Wednesday, April 18, 2012

Judge sides with Brandywine Realty Trust in challenge to Plymouth apartments

"A senior common pleas court judge sided with Brandywine Realty Trust last week when he ruled in favor of the developer, paving the way for a hotly contested apartment complex to be built within the township.

In November of last year, Brandywine filed a lawsuit against the township after council members voted down its zoning application to develop on a 20-acre lot at 134 Plymouth Road, near the intersection of Butler Pike. The developer sought a conditional use permit to build a 389-unit, mid-rise apartment complex, similar to those along the Conshohocken waterfront.

At the behest of dozens of township residents voicing opposition to the proposal, Plymouth council members threw developers a curveball when they voted to quash the apartment complex deal during a regular council meeting in early November.

Senior Judge Kent Albright opined there was no legitimate reason for Plymouth Council to deny the zoning and halt the progress of Brandywine’s plan.

“They came in last year and got a text amendment for an overlay to the office complex on that parcel,” said Council Chairman Sheldon Simpson. “When that council approved the overlay, it gave them a by-right plan. When they came in with the overlay, council denied it and had no right to deny it because they met the qualifications. They filed mandamus, (which) entitled them to legal damages for holding up the project for no reason.

“Every day they don’t build is a day for them to come back to Plymouth with damages. This is a business decision at this point. You can’t stop somebody from developing if they meet the requirements. Unfortunately for the residents, they got something they didn’t want, but our job as council is to look out for the township. By not appealing the judge’s decision, we have protected the township from litigation that could possibly cost us millions of dollars in damages.”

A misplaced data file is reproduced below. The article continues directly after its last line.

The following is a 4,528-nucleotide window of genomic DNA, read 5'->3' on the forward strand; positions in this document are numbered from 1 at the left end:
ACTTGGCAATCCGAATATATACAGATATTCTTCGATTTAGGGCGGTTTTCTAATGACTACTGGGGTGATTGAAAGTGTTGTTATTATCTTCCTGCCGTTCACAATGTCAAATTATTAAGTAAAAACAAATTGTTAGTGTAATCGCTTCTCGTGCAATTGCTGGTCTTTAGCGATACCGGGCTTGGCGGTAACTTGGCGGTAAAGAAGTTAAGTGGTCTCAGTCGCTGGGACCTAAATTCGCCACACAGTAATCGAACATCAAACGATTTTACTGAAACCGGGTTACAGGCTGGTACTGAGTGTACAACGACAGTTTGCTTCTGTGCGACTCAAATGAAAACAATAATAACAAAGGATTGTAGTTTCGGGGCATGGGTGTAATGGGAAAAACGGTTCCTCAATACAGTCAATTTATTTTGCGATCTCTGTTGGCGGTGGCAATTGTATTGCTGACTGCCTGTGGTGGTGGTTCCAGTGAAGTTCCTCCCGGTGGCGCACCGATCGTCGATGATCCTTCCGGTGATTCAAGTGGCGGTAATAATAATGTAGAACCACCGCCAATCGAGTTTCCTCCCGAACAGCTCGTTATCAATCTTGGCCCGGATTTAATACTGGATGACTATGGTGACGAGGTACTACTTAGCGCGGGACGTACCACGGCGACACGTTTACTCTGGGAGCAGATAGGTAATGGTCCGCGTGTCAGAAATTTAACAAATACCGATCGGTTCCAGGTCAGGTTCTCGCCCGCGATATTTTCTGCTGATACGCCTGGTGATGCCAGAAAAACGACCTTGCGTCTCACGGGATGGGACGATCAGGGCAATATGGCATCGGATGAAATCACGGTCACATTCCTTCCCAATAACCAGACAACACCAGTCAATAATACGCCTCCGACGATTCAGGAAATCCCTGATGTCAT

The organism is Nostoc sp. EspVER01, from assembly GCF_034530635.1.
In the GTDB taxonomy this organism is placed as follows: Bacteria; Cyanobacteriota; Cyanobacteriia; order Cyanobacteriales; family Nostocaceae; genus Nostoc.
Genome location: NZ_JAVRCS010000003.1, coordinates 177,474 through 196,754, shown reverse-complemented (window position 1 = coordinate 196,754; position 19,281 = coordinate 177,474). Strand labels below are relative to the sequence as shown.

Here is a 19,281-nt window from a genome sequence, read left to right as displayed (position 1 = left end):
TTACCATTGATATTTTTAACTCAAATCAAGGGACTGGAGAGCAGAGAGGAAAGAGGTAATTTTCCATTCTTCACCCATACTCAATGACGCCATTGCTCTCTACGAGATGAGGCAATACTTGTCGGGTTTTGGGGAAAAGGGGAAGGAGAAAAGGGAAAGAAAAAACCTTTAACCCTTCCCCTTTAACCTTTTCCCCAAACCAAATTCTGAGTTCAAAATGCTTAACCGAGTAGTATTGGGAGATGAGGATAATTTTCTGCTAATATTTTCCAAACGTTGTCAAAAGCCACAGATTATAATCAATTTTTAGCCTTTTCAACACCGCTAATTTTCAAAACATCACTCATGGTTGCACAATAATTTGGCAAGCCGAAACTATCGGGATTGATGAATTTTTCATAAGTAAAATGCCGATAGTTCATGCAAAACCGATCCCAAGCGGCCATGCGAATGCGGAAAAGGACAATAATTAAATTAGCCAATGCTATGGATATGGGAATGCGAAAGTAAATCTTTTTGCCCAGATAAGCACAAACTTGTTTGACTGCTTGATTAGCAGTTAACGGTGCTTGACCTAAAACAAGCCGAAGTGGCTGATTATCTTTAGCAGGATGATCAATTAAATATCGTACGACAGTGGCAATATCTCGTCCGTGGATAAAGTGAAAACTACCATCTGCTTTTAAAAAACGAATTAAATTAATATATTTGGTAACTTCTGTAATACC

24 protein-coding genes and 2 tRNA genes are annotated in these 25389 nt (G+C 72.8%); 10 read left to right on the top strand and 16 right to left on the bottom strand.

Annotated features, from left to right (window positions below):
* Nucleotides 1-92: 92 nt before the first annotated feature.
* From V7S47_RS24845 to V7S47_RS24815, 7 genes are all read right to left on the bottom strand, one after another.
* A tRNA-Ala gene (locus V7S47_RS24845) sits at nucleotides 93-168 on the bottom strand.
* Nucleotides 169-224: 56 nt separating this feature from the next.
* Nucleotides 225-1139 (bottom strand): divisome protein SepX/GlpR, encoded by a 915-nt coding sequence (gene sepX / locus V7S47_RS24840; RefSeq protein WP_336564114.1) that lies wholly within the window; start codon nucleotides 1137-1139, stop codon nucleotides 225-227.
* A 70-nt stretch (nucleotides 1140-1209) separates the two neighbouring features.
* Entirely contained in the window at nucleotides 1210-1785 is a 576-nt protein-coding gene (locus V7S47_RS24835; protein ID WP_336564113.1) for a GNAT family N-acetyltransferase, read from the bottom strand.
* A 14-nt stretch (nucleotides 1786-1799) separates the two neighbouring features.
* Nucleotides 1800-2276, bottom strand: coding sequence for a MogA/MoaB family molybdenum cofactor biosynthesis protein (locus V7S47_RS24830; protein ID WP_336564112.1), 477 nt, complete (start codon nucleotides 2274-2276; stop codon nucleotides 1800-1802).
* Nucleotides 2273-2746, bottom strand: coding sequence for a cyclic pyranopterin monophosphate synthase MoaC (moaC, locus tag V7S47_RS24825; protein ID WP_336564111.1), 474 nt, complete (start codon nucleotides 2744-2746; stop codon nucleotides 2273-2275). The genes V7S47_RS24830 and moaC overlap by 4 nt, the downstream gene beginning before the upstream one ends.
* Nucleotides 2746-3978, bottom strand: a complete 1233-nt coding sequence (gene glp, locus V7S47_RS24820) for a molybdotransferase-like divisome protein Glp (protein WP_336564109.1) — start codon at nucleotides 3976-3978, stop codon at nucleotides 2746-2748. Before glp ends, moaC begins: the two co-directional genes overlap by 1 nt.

Township Manager Karen Weiss said the township has already spent tens of thousands of dollars in legal fees and damages.

“The township spent $14,368 in legal fees defending the denial of that conditional use, since February — and climbing,” she said, once March and April are taken into account. She said the cost for the legal challenge will likely rise to $17,000 when all is said and done.

“Nobody wants more traffic, but when the project is built and fully occupied, the township will receive additional tax revenue. They will pay earned income tax to Plymouth Township. In the end, that’s why they prevailed in court, because they had the right to do it.”

The next steps, said Weiss, will be Brandywine’s submission of a land development plan, which will undergo a rigorous review process. It will need approvals from the Montgomery County Planning Commission and the township planning commission, and will conduct a series of traffic and economic impact studies.

“They are hoping to catch up for the lost time from the last few months,” she said.

Weiss called the project “very sustainable.” The development is rife with “green” initiatives, including plans for LED lights throughout the building, reserving 53 percent of the four-story property for open space, and using a parking garage to alleviate the appearance of open, vacant lots.

Attorneys for Brandywine did not return calls seeking comment at press time."

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